by Wilfred Okiche
After a slow start, thanks in no small part to the Federal government’s unpopular fuel subsidy removal decision and the Occupy Nigeria protests that followed, the Nigerian music scene picked up considerably and 2012 saw the release of some of the finest albums since the industry’s resurgence.
We count down 10 of the best records of 2012 (period covering from 1, December 2011 to 1, December 2012)
10) Timeless- Sunny Neji
Sunny Neji’s groovy collection of uptempo highlife ditties might not have made much impact on top 10 radio, but ‘Timeless’ offers Sunny Neji for a whole new generation of listeners and serves as an example for younger artistes on how to make music that matters 20 years after their debut.
9) Empire Mates State of Mind- EME All-stars
This adrenaline-fueled synchronic ride through today’s dance music proves why the guys at EME are a force to be reckoned with. Life is a dance floor for the duration of it’s running time and if indeed one message is passed across soundly, it is this- There ain’t no party like an EME Party!
8) Blessed- Flavour
Highlfe crooner and dance floor favourite attempts pleasing his hard core fans and attracting new disciples to his music with this album and we say he’s succeeded mightily. With dance favourites like ‘Baby Oku’, ‘Shake’ and ‘Kwarikwa’ he fueled many a wild parties while his loyalists were rewarded with gems like ‘Ifem n’eli’ and ‘I don’t care’. ‘Blessed’ is in prime position to become the soundtrack for the holiday season. Are you dancing yet?
7) The year of R n’ B- Capital F.E.M.I
2012 was not quite the year of R N’ B but if there was one album flying the flag for the oft’ under represented genre, it was Capital F.E.M.I’s debut effort. The elegant, tasteful collection of smooth ballads was proof that sometimes less can be so much more and that talent, chanelled properly is a prerequisite for the sweet sound of musical success.
6) Oga Boss- Ill Bliss
Ill Bliss’ perfect balance of germane lyrical wordplay with big, broad choruses summed up to create a sophomore effort that pleases the hip hop heads and panders to the all-important pop charts. Preceeded by the street anthems ‘Anamachikwanu’ and ‘Emi ni baller’, and guest starring everyone from Chidinma to Timaya, ‘Oga Boss’ is an example on how to make a crowd pleaser without losing your roots.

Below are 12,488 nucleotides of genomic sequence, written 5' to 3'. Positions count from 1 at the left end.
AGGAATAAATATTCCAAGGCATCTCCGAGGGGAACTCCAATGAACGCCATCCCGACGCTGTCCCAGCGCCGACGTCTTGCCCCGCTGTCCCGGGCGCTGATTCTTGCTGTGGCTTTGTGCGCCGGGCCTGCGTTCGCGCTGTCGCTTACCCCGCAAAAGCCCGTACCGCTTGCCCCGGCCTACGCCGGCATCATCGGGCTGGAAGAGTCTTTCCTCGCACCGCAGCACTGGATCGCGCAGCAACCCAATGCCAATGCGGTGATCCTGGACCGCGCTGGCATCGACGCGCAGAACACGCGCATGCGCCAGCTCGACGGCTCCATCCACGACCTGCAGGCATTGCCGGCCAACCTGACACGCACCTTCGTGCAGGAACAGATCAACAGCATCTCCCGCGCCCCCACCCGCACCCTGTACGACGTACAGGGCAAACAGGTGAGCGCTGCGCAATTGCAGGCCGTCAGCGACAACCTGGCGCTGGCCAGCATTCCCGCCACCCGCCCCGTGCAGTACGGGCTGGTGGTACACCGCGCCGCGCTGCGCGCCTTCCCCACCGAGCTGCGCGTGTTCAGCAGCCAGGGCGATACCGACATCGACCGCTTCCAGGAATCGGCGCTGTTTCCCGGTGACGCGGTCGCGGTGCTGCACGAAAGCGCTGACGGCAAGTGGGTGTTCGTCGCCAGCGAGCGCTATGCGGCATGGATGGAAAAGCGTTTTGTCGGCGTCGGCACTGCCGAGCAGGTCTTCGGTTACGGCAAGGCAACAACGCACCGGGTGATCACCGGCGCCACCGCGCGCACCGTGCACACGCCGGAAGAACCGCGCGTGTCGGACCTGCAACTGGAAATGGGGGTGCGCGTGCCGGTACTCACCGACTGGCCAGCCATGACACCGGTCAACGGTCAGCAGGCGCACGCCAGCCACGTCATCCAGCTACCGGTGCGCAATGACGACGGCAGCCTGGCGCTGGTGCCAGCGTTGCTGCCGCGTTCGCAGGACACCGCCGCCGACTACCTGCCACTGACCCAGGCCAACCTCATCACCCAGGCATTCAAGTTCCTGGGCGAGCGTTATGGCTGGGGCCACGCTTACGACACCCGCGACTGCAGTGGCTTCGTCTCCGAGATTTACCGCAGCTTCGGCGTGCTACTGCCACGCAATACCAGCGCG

5) Higher- Lara George
Lara George can sing. But of course you knew that already. What is new here is that her third album ‘Higher’ plays as a cohesive, focal unit with her supreme soprano taking centre stage and assuming full control. The song writing could do with some lifting of it’s own but when Ms George sings, it is hard to begrudge her anything. Simple gospel roots notwithstanding, with ‘Higher’, Lara George has crafted one of the year’s best discs.
4) Bashorun Gaa/Versus- 9ice
Now we must confess, 9ice stood a bright chance of topping our list and he may well have done so had he released only the excellent ‘Bashorun Gaa’ as his fourth studio effort. Alas, 9ice put out a double disc instead and it must be said that ‘Versus’, despite it’s tantalizing concept and high profile duels simply does not amount to the sum of it’s parts. Still both discs remain strong enough for a top 4 finish.
3) Son of a Kapenta- Brymo
From it’s shaky albeit intruiging first part, to the vise-tightening and dreamily inventive second act and down to the simply stunning finale, Brymo’s ‘Son of a Kapenta’ is a contemporary pop master class and is required listening for any one out there hoping for a career as a vocalist. It is so good, it erases any bitter taste left over from Chocolate City’s last serving, ‘Everybody loves Ice Prince.”
2) Away and Beyond- 2face Idibia
After spending over a decade in the industry and breaking all kinds of records, Africa’s biggest superstar probably has nothing left to prove anymore but on his fifth album, he goes ahead anyway to show that when it comes to feeling the pulse of the nation with music, he has no peer.
And truly who else would have crafted an album that is at once jubilant, introspective, hedonistic and soul searching? ‘Away and beyond’ is a triumphant song-cry from an artiste on his way to true legendary status and who are we to stand in his way?
1) African woman- J’odie
The last time we were this excited about an artiste’s debut collection, it was Asa with her soul-stirring eponymous set. J’odie’s ‘African woman’ doesn’t quite measure up to Asa’s soul classic but it is no less impressive in it’s scale. Incorporating elements of soul, rock, dance and africano grooves, the West African Idol alum has succeeded in serving up an ecletic feast for the senses and in the process, puts out the best album of 2012.
Do you agree? let us know who we missed out.
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